Aspects Of Personality Definition Essay

Short Essay on Personality!

In daily life the term personality is very freely used by people with different meanings. Some people refer to the physical appearance like height, weight, colour, body built, dress, voice, etc. Some other people refer to intellectual qualities like intelligence, activeness, way of speech, thinking and reasoning abilities, etc.

It is also referred to social characteristics like sociability, generosity, kindness, reservedness, etc. On the basis of these characteristics they judge people as strong or weak personalities, good and bad personalities, etc.

In this way we all make personality judgments about the people we know. A major part of coming to understand ourselves is developing a sense of what our personality characteristics are. We even form impressions about personalities of people we do not know, but have only read about. As we shall see, these everyday uses of the term are quite different from the meaning psychologists give to the term personality.

The term personality has been derived from a Latin word ‘persona’- means ‘mask’. In olden days, while playing dramas, in order to give good effects to the roles played by them, the Greek actors used to wear masks.

The psychologists continue to use the term personality to indicate that, the real or inner qualities of a person will be different from, that of the qualities seen apparently. Hence, defining and understanding the personality is not very easy as it appears. It is very difficult to define personality in a precise way. Different psychologists have defined personality in their own ways. Two comprehensive definitions widely accepted are quoted here under:

GW Allport defines that, ‘personality is the dynamic organisation, within the individual of those psychological systems that determine his unique adjustment to his environment’.

According to this definition the different psychological traits which determine the adjustment of the individual are organised into a dynamic (changeable or modifiable) unit. So there will be flexible adjustment with the environment.

Eysenck defines that, “personality is the more or less stable and enduring organisation of a person’s character, temperament, intellect and physique which determines his unique adjustment to the environment.”

Most of the definitions of personality have tried to Consider the totality of the person, that means, all the abilities, tendencies and other characteristics, both inherent as well as acquired, which are more or less consistent, and distinguishable from the people are included in the personality.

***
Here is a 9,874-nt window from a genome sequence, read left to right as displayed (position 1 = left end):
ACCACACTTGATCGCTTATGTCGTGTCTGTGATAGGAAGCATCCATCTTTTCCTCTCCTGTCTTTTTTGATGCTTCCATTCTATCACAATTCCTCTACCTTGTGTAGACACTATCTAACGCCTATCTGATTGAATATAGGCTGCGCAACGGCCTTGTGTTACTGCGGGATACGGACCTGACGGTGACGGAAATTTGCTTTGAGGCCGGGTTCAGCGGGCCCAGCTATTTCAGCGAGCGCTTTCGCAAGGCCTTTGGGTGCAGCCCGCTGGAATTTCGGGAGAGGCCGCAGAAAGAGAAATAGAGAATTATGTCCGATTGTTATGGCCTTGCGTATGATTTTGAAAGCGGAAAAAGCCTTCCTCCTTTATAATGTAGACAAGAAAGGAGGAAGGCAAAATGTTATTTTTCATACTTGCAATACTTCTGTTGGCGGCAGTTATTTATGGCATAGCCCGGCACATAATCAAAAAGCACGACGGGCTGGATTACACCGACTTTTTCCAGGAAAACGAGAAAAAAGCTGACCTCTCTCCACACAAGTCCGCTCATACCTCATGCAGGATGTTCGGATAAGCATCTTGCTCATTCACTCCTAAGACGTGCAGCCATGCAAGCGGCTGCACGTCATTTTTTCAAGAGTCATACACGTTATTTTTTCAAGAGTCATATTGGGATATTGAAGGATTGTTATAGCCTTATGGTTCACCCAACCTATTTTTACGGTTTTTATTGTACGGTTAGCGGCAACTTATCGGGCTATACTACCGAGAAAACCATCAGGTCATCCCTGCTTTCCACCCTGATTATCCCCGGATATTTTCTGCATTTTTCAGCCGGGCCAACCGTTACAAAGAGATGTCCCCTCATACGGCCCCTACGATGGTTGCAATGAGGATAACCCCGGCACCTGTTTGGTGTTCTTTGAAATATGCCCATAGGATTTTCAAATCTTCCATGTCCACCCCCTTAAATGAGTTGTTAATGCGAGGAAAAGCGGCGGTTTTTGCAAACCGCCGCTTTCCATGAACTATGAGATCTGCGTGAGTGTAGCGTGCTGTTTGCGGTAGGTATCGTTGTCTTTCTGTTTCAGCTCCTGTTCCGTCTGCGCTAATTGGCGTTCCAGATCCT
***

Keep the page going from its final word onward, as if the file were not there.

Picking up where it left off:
For other uses, see Personality (disambiguation).

Personality is defined as the set of habitual behaviors, cognitions and emotional patterns that evolve from biological and environmental factors.[1] While there is no generally agreed upon definition of personality, most theories focus on motivation and psychological interactions with one's environment. [2] Trait-based personality theories, such as those defined by Raymond Cattell define personality as the traits that predict a person's behavior. On the other hand, more behaviorally based approaches define personality through learning and habits. Nevertheless, most theories view personality as relatively stable.[1]

The study of the psychology of personality, called personality psychology, attempts to explain the tendencies that underly differences in behavior. Many approaches have been taken to studying personality, including biological, cognitive, learning and trait based theories, as well as psychodynamic, and humanistic approaches. Personality psychology is also divided among the first theorists, with a few influential theories being posited by Sigmund Freud, Alfred Adler, Gordon Allport, Hans Eysenck, Abraham Maslow, and Carl Rogers.

The trait based approach has yielded multiple conceptions of personality, including a number of five factor models, Eysenck's traits, Cattel's traits and Cloninger's temperament and character traits.[1]

Measuring[edit]

Personality can be determined through a variety of tests. However, dimensions of personality and scales of personality tests vary and often are poorly defined. Examples of such tests are the: Big Five Inventory (BFI), Minnesota Multiphasic Personality Inventory (MMPI-2), Rorschach Inkblot test, Neurotic Personality Questionnaire KON-2006,[3] or Eysenck's Personality Questionnaire (EPQ-R).

Five-factor model[edit]

Personality is often broken into statistically-identified factors called the Big Five, which are openness to experience, conscientiousness, extraversion, agreeableness, and neuroticism (or emotional stability). These components are generally stable over time, and about half of the variance appears to be attributable to a person's genetics rather than the effects of one's environment.[4][5]

Some research has investigated whether the relationship between happiness and extraversion seen in adults can also be seen in children. The implications of these findings can help identify children that are more likely to experience episodes of depression and develop types of treatment that such children are likely to respond to. In both children and adults, research shows that genetics, as opposed to environmental factors, exert a greater influence on happiness levels. Personality is not stable over the course of a lifetime, but it changes much more quickly during childhood, so personality constructs in children are referred to as temperament. Temperament is regarded as the precursor to personality.[6] Whereas McCrae and Costa's Big Five model assesses personality traits in adults, the EAS (emotionality, activity, and sociability) model is used to assess temperament in children. This model measures levels of emotionality, activity, sociability, and shyness in children. The personality theorists consider temperament EAS model similar to the Big Five model in adults; however, this might be due to a conflation of concepts of personality and temperament as described above. Findings show that high degrees of sociability and low degrees of shyness are equivalent to adult extraversion, and also correlate with higher levels of life satisfaction in children.